• Diana Gruver

What Do the Sufferings of Jesus Say to Your Frontline?

When we talk about our frontlines, it is with a largely positive tone. This is understandable. For many of us, whole-life discipleship offers a sense of empowerment and fulfillment. When we realize that God cares about our everyday lives, those ordinary spaces—our work life, our leisure time, our relationships—become exciting opportunities to experience God and see Him at work. It is a joyful thing to know that your mundane existence can be part of the work of God in the world.


But it would be disingenuous and downright foolishness to suggest that our frontlines don't bring with them suffering in various forms. We live in a broken world, after all. Relationships aren't always smooth sailing. Our work is not always fulfilling. We do not always abide in a sense of joy and purpose in our place. We experience personal and communal difficulties and griefs, many of which we discussed throughout our Through the Valley series last year.

In this last full week of Lent, I'm reflecting on what the sufferings of Jesus say to this suffering we experience on the frontline. How might the life and death of Jesus (more to come about the resurrection in the coming weeks!) encourage us when we face pain, disillusionment, or discouragement on the frontline?


Jesus has first-hand experience with working in a fallen world. When Jesus took on flesh, he willingly entered into the human experience of life in a broken world. He did not walk around in an edenic bubble, as though the normal "rules" did not apply. Though we don't read about all of the examples of this in Scripture, we can use our holy imagination based on what we do know. In his life as a carpenter, Jesus probably got splinters and maybe had the keen pain that comes when your hammer doesn't quite hit the mark you intended. He experienced the toil that comes with work in our world—tools that dulled and broke, wood that warped and split. He sweat and bled. He grew tired and hungry. These things we experience in our work are not foreign to him. When we experience difficulties and feelings of futility, we can find Someone who understands, and also give thanks that He willingly took on this existence for our sake.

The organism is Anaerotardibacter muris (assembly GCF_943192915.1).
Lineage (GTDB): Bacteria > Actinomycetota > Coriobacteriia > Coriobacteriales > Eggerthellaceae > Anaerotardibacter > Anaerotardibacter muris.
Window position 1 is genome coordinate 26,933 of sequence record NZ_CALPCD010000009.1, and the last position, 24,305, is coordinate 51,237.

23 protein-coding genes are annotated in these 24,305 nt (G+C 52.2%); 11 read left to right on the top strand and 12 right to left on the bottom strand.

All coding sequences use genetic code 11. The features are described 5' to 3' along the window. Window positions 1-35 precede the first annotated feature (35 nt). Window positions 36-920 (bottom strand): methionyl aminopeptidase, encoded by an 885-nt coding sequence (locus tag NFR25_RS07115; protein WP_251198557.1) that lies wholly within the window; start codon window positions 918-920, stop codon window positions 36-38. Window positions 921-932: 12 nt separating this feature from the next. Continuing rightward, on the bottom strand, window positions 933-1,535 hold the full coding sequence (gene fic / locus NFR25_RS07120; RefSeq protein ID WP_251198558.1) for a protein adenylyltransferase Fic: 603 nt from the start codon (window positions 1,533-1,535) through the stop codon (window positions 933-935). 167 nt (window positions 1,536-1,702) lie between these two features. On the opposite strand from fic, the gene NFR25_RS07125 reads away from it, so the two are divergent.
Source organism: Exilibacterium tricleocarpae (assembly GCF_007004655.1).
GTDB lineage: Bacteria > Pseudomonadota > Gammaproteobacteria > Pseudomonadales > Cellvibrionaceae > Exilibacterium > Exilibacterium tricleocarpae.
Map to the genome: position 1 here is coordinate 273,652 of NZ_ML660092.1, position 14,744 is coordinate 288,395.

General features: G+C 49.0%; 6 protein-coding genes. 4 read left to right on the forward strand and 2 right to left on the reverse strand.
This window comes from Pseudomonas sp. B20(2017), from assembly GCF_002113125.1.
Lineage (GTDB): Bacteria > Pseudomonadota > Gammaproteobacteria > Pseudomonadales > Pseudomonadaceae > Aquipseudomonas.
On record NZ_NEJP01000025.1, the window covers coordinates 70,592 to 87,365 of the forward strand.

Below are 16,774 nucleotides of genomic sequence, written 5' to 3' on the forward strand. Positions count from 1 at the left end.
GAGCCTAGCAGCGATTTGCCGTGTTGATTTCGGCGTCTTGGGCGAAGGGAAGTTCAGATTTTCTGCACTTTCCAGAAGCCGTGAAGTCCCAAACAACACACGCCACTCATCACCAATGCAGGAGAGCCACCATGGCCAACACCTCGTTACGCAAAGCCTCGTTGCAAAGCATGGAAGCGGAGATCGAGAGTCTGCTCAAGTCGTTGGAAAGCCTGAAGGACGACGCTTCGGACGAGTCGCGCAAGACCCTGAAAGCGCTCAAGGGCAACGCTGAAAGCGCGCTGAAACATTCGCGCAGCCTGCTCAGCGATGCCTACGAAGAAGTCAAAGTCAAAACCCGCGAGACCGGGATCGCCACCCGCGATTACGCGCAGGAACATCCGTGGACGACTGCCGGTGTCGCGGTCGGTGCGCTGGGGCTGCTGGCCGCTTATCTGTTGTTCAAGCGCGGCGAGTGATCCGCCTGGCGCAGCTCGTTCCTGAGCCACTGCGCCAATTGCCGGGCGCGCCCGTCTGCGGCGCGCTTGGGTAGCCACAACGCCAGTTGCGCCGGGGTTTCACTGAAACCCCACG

Jesus has experienced painful and complicated relationships. Jesus did not live in an edenic bubble when it came to His relationships either. He had friends desert him, fall asleep when they should have been supporting him, deny they knew him, and even betray him for money. When we face rejection, mockery, or disappointment in people we thought we could trust, we can rest assured that Jesus has walked this road as well.


Jesus knows what it means to be a victim of injustice. He had leaders wrongfully criticize, mock, and punish him. He was arrested, tortured, and killed based on accusations fueled by jealousy, misrepresentation, and a thirst for power. Nothing we experience can compare to the injustice of the sinless Son of God dying the death of a common criminal. But this does not mean the injustices we face are not painful and do not matter to God. Once again, we can find comfort that our suffering Savior understands this experience. Even more so, when this injustice comes as a result of our faithful witness to Jesus, we can remember that He called us "blessed" in our suffering.


Jesus' sufferings and death offer forgiveness for the sin that sometimes causes our suffering. Without a doubt, we experience suffering that is not the result of our own misdeeds. Suffering comes sometimes as a result of the sin of others and sometimes as a result of life in a broken world. But sometimes the suffering we experience is a result of our sin. Maybe that strained relationship is a result of our harsh words. Maybe the criticism of our boss is warranted. But in these moments, too, we can find comfort. When we fall short on our frontlines, when we sit in the midst of the consequences of our sin, we can find the mercy and forgiveness of Jesus.


When we experience suffering on the frontline, we can also find hope. We have a suffering Savior who understands and has entered into our pain. And we have a Savior who suffered to make a way for our forgiveness. In both, we give thanks.






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